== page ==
Grateful Tiger Conversation: Peter Eskander

 Los Angeles native Peter Eskander
Los Angeles native Peter Eskander has worked since he was in sixth grade, but receiving the Medical Minority Scholarship has allowed him to focus on his studies at the MU School of Medicine.

How has this scholarship assisted in your education?

As a first-generation college and medical student, this scholarship has enabled me to enjoy luxuries that no one in my family has ever been afforded. The privilege to relentlessly pursue this incredible career without the looming pressure of financing the journey has put me in such a strong position to succeed and highlights why this scholarship is so important to my education. Since the sixth grade, I was always employed in one way or another — contributing to the financial stability of my household was simply expected. I knew that committing to a part-time job in medical school would be practically impossible so that, in conjunction with a few career uncertainties, delayed my eventual matriculation. The financial support awarded to me through this scholarship has allowed me to remain completely focused and engulfed in my work as a full-time student for the first time in my entire life.

What are your career goals?

My career goals have always remained focused on medically underserved and marginalized communities. As a product of these communities, I have stood on the shoulders of many people who have sacrificed so much before me. My career aspirations revolve entirely around repaying these debts.

What extracurricular activities and hobbies do you enjoy?

Throughout my undergraduate career and even beyond it, I volunteered extensively with an organization called Troy Camp, where I served as the “Mad Scientist.” My position required that I use my wacky personality and captivating experiments to excite our inner-city students about the sort of potential the science, technology, engineering and mathematics fields hold. I would love to continue this type of volunteering, and I look forward to doing so with the CALEB Science Club.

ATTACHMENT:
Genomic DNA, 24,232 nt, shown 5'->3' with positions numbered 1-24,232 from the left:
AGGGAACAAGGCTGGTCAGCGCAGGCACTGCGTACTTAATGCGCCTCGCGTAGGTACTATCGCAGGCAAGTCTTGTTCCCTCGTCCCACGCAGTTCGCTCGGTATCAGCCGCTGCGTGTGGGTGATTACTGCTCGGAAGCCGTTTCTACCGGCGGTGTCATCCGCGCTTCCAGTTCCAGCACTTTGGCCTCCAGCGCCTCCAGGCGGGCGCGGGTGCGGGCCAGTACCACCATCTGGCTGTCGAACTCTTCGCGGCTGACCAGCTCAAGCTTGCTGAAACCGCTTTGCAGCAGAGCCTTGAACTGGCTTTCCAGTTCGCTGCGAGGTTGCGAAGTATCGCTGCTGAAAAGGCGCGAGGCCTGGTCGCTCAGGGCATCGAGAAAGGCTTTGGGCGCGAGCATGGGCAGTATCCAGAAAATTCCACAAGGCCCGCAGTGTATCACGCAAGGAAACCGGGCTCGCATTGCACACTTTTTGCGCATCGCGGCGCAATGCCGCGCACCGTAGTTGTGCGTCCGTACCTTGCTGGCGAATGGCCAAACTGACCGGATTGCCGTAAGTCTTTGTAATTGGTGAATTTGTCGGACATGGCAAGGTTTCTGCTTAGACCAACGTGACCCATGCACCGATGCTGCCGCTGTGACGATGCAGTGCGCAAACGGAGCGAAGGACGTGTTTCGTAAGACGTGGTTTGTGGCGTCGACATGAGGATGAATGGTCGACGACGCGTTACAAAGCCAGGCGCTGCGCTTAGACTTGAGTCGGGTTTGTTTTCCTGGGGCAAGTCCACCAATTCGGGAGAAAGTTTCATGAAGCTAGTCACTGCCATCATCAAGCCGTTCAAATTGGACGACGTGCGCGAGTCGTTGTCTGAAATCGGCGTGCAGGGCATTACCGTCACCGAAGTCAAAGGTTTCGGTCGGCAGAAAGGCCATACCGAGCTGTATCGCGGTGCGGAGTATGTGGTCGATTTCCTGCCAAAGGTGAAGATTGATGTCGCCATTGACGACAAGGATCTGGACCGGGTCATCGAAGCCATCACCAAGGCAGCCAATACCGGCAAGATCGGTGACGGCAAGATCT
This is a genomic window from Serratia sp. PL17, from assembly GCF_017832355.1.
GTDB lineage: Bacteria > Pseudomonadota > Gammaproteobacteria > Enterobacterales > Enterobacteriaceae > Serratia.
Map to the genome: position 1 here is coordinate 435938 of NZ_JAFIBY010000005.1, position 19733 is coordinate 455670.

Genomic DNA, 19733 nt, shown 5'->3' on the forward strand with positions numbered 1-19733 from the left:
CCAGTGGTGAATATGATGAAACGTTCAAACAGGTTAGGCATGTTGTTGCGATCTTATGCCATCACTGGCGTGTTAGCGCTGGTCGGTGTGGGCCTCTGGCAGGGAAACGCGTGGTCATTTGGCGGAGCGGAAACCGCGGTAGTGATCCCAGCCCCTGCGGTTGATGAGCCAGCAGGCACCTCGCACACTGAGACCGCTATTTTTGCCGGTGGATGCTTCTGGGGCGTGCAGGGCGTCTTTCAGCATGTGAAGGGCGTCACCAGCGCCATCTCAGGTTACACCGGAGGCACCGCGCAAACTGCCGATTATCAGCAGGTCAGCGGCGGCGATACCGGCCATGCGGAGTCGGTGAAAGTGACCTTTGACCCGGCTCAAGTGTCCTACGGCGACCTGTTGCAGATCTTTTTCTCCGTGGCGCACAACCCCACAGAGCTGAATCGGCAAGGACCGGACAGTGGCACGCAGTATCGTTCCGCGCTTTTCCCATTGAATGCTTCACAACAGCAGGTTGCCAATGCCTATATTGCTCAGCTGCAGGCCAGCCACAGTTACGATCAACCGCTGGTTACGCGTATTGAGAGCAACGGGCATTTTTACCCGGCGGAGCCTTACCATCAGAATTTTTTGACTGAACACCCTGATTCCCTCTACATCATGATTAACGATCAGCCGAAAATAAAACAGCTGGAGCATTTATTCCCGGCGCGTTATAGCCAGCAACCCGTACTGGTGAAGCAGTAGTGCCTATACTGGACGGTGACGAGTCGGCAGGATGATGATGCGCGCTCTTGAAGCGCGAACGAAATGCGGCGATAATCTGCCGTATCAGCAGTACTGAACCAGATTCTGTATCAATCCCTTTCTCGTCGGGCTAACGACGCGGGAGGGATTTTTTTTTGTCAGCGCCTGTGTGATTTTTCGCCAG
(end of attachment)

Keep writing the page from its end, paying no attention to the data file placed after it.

My hobbies include playing sports with my classmates, watching my favorite sports teams compete and cooking fun, exciting meals. At one point in my life, I was working part-time as a voice-over actor, and I would love to resurrect that passion in any way that is not only fun for me but also beneficial for others. I once voiced a few characters in a video game designed to help autistic children with social interactions.

What influenced your decision to attend the MU School of Medicine?

The most influential facet in my decision to attend MU was the university’s distinct and unwavering dedication to medically underserved communities. As the face of public medical education in the state of Missouri, Mizzou uses its platform incredibly well with an outright pledge to serve neglected citizens. This sort of dedication was very attractive to me. While researching the university, there was no shortage of ways for me to get involved in important volunteer work, and this fact was the largest driving force in finalizing my decision to attend MU. From a free medical clinic to weekly ways to get involved outside of medicine, I knew I could have the sort of impact I desired without spending time searching for opportunities.

The patient-based learning curriculum at MU is an additional reason that drew me to this school. As someone who once operated a tutoring company in Los Angeles, the idea of constantly collaborating with my peers to learn the dense material of medical school was very exciting. I spent many years developing ways to optimize teaching difficult material, and inserting myself into the PBL curriculum really is the ultimate test of what I have learned. It’s been a spectacular experience so far, and I look forward to so much more learning.